Winning a Wartime Ally: Making France Our Best Friend

If not for a superstar diplomat who charmed all of Paris, America might have lost its war for independence


    VICTORY: The French, at left, and the Americans, right, accept the surrender of the British redcoats at Yorktown

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    Franklin could have begun with those about himself. America's original back-room operator was welcomed in France as a "noble savage," in sense and sensibility a joint production of Voltaire and Rousseau. The French embraced him as a frontier philosopher, which Franklin was not on either count. When consulted for information on farming, he confessed to thorough ignorance, having lived in cities all his life. His pages of political philosophy make for a skimpy offering. He was dismissive when his sister inquired after these: "I could as easily make a collection for you of all the past parings of my nails." The French had spent decades producing theories on liberty and equality, for which they regularly enjoyed stays in the Bastille. Franklin had produced no such theses but put those combustible ideas into practice. He was dimly understood to be an American general; he was so much an anomaly in socially inert France that he was repeatedly addressed as Monsieur de Franklin. This frontier philosopher was dripping in honorary degrees. He wrung a great deal of mileage out of being thought a Quaker, which he was not. Every religion claimed Franklin, groused John Adams, who knew that his colleague had little use for the stuff, at least in any churchgoing sense. This by no means prevented Franklin's becoming a cult figure. He made America his religion, adapting the rituals to suit the Parisian faithful.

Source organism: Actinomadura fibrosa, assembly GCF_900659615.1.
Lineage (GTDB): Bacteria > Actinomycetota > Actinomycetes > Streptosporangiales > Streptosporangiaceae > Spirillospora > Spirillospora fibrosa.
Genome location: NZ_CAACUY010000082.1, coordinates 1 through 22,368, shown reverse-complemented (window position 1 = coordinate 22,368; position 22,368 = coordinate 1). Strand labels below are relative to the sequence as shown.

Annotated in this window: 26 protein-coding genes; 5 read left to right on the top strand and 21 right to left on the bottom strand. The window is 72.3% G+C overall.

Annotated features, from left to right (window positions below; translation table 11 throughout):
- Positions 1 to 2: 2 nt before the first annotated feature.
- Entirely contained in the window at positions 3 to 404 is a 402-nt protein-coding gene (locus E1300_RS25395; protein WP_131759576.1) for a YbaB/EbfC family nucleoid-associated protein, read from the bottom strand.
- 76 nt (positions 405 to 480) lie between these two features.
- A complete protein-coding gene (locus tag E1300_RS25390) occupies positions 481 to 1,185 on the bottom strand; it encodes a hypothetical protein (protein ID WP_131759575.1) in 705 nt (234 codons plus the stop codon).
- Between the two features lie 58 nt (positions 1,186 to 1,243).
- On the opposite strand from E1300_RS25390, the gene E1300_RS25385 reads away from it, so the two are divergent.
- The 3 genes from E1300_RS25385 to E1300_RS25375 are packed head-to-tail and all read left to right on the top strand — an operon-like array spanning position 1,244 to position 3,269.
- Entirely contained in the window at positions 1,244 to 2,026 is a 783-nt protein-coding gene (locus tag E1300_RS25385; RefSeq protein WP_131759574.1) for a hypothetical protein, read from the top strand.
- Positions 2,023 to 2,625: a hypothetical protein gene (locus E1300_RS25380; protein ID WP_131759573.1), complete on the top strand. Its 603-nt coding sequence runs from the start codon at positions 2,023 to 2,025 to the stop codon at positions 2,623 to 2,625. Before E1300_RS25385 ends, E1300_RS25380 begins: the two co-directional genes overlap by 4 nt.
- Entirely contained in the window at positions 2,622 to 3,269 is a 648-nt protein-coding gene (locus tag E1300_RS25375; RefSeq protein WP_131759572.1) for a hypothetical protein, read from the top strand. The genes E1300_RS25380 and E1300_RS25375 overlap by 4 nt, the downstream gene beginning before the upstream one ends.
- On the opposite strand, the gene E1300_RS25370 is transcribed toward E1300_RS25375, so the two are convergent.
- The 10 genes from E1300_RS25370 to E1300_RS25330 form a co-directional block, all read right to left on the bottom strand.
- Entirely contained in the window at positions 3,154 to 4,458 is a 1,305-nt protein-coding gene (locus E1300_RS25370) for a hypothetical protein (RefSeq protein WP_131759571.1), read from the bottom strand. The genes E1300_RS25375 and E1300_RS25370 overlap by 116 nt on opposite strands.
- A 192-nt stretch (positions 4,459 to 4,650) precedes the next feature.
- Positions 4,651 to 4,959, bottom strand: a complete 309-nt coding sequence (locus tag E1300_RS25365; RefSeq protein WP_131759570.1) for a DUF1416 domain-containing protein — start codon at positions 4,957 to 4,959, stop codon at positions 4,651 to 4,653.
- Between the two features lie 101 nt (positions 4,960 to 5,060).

Here Franklin's improvisational genius came into play, as did his restraint. Adams would snarl that Franklin would receive undue credit for having set out "to abolish monarchy, aristocracy, and hierarchy, throughout the world." If he could, he might well have; he had long been allergic to titles and idle elites and dynastic privilege. Fifty-three years before he sailed to France, he noted that Americans do not speak of "Master Adam" or "the Right Honourable Abraham" or "Noah, Esquire." Those observations had not endeared him to the ruling elites of America or Britain any more than his humble origins did. He did not fit into the new American aristocracy and he had never fit into the old British aristocracy, but somehow he was entirely at home with the French aristocracy, which--it paid to be original, noted one of his successors--was entirely at home with him. In France he was cultivated, cosseted, lionized by dukes, counts and princes, for which John Adams could no more forgive him than he could accept Franklin's rampant popularity with footmen and chambermaids. In Philadelphia Franklin trailed behind him the self-made man's dubious scent of social climbing. In France he did not have to climb. He was hoisted up.

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